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People often ask me how it feels to celebrate the holidays in a place where the chances of a white Christmas are slim to none and Santa's sleigh might be pulled by camels instead of reindeer.

I sometimes refer the Christians who ask to the moment in A Charlie Brown Christmas, when young Linus explains "... what Christmas is all about," by reciting the following excerpt from the actual Bible:

And there were in the same country Shepherds abiding in the field, keeping watch over their flock by night. And lo, the Angel of the Lord came upon them, and the glory of the Lord shone round about them, and they were sore afraid. And the Angel said unto them, 'Fear not, for behold, I bring you tidings of great joy which will be to all people. For unto you is born this day in the city of David a savior, which is Christ the Lord. And this shall be a sign unto you. Ye shall find the babe wrapped in swaddling clothes lying in the manger.' And suddenly, there was with the Angel a multitude of the heavenly host, praising God and saying, 'Glory to God in the highest, and on Earth peace, good will toward men.'

No snow there. No decked halls or donning of "fun" apparel either -- remember, it's not "gay" apparel anymore. Didn't you get the memo from Hallmark?

In fact... didn't that whole scene take place is something remarkably like a desert?

Oh, snap!

This is not to say that the spirit of Christmas in Tucson is any closer to the Biblical basics. Nor is it any less "festive" than the commercialized version Charlie Brown was so upset about. It's just... different.

We can, and do, often go Christmas shopping in tees, shorts and flip flops. And while we do have Christmas trees, you're more likely to see our xeriscape plants and cacti festooned with lights.

It has snowed a few times during the holidays. In fact, it's sometimes possible to go skiing on Mount Lemmon, up on the highest of the mountain ranges surrounding the city, and then come home and swill spiked nog beside the pool.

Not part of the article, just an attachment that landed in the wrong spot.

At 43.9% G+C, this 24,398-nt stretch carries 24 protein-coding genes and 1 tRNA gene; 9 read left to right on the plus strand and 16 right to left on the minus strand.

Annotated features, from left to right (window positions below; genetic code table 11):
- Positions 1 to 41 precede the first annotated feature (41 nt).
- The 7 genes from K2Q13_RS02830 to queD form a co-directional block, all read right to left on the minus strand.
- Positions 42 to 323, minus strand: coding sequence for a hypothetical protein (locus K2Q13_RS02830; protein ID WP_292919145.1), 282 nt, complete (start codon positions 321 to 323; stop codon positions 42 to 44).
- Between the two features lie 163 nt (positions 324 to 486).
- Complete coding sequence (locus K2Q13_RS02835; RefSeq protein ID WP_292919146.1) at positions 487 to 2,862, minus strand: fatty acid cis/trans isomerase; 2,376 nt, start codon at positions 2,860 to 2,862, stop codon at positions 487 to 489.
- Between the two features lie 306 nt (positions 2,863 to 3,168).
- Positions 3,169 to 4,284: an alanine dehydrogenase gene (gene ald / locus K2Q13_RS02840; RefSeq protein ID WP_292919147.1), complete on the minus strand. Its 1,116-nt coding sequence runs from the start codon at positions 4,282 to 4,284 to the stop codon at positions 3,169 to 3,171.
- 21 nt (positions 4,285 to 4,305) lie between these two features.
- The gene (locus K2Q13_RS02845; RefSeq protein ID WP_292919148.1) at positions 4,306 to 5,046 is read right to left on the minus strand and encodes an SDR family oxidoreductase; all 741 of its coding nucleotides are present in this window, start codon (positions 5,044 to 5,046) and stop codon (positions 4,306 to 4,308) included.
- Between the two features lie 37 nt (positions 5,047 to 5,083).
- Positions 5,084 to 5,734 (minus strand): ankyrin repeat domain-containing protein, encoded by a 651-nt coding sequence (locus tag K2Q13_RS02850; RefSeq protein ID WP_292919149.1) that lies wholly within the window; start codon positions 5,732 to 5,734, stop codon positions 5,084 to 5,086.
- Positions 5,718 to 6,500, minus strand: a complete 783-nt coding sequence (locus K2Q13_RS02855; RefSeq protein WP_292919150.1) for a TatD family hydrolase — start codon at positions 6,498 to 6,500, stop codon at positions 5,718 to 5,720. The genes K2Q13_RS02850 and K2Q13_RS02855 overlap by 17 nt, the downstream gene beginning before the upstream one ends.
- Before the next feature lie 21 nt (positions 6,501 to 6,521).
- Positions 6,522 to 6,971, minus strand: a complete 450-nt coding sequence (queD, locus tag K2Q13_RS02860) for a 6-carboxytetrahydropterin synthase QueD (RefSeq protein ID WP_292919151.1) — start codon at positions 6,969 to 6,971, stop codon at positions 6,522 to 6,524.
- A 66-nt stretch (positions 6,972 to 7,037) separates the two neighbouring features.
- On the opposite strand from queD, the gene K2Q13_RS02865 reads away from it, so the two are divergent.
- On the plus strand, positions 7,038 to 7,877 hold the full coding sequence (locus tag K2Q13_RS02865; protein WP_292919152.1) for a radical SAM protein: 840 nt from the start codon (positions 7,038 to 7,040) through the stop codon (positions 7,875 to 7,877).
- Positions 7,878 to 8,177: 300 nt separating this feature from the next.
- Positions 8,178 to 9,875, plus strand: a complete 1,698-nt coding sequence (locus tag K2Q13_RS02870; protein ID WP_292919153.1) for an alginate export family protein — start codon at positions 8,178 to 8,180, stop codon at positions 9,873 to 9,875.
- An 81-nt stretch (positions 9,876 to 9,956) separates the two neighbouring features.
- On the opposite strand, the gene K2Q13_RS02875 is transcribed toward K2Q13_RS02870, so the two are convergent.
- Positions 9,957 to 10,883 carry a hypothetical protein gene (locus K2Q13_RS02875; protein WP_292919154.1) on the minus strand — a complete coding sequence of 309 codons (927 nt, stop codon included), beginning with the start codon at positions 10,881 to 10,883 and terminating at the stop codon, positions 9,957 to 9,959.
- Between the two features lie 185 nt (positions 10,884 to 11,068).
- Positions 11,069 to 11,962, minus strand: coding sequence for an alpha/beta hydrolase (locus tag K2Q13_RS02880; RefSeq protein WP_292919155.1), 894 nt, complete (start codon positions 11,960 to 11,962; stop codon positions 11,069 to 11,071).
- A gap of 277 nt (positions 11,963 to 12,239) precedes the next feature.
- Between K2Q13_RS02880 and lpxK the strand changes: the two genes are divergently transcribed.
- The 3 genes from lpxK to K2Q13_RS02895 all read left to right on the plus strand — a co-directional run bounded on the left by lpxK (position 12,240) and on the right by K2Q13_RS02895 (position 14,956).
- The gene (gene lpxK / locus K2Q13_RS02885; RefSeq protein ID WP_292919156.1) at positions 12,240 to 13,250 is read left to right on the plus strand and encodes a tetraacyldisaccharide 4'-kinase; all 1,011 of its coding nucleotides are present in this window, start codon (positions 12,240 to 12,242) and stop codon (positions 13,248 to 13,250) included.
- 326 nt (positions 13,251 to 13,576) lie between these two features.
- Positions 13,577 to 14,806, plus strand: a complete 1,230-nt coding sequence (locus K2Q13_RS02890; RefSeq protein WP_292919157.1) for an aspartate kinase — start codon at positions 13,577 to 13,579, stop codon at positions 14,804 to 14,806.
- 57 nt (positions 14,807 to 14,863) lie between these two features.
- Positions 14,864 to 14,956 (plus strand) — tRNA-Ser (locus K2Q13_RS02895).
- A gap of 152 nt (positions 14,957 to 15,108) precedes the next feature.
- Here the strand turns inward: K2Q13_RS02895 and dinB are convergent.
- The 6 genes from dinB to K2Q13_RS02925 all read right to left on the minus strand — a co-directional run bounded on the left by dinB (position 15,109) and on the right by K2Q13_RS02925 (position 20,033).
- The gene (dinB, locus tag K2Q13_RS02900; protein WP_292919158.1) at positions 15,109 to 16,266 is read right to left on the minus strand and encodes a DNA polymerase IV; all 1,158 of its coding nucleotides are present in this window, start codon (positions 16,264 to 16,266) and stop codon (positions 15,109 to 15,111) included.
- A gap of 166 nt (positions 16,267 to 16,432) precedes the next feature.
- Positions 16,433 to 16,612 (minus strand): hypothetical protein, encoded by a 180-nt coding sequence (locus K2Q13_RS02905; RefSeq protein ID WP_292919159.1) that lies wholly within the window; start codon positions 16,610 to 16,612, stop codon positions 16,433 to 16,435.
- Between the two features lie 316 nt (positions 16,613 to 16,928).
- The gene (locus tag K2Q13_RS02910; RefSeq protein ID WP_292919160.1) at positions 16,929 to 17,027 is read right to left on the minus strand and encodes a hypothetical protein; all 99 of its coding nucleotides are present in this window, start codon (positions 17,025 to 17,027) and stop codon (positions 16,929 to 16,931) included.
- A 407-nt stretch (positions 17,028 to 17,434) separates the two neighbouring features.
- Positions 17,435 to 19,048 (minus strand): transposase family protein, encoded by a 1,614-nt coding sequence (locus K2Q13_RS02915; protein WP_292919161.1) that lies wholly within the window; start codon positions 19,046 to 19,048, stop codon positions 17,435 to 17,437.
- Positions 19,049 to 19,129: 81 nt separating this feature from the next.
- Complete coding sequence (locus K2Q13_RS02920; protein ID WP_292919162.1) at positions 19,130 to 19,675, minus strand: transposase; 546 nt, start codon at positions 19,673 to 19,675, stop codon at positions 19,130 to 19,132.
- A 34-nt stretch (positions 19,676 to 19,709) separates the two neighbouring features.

So it is, to be sure, sometimes difficult to remember those "chilled to the bone" Christmases in Sweet Home Chicago about which I was somehow so excited as a child. Or to remember why I was once so moved by Linus' little recitation.

But last weekend, I spent almost three hours talking long distance with the widow of my Uncle John, a rakish bon vivant sorely missed by all, but more acutely, of course, by his widowed wife.

She's 90 years old and her health is rapidly failing. She has, in fact, had more operations and illnesses in the last three years than she had in all 87 years prior. But her mind is as sharp as her wit and insight.

The long call was prompted by a "kringle" I'd sent her. Kringles are rings of flaky pastry with fruit or pecan fillings and seem to be in all of the foodie gift catalogs this year -- I'm an avid online shopper. No "Black Friday" fist or gunfights for me.

And though I was a bit worried that it would not be exactly what the doctor ordered for her delicate digestive system, I couldn't resist.

I'm glad I threw caution to the wind. First, because she raved about it and told me exactly how she'd carefully cut it up into single serving pieces and put them in the freezer to make it last longer. But more importantly, she told me she'd been feeling very sad and alone until that little ring of gooey goodness arrived.

She's too frail to be comforted by those, "How not to feel lonely during the holidays" lists always offered at this time of year. She can't get to church to help assemble gift boxes for families in need. She can't serve dinner to the homeless on Christmas Day -- she can hardly serve herself. One of her illnesses makes her fingers go numb sometimes, so she can't even grasp a fork or spoon properly. And spine issues have made standing up for any amount of time almost impossible.

So, hearing the lilt in her voice as she described, in detail, the first taste of that kringle was absolutely precious. From there, we talked of Christmases and loved ones past, for hours.

She repeated herself a few times. And spent a great deal of time reliving the ups and downs of her marriage to my uncle, whose love of "the chase" had not ended when he slipped that ring on her finger. He was a hopeless philanderer, but she knew that. Almost enjoyed it.

Now that she's getting so close to what she's sure will be a heavenly reunion with him, it's almost all she thinks about. I didn't begrudge her that. I just listened.

And that is the real reason for this little tome. To remind you to do the same for someone. Yes, please do all those things I mentioned previously -- give generously, this holiday season, of money and time.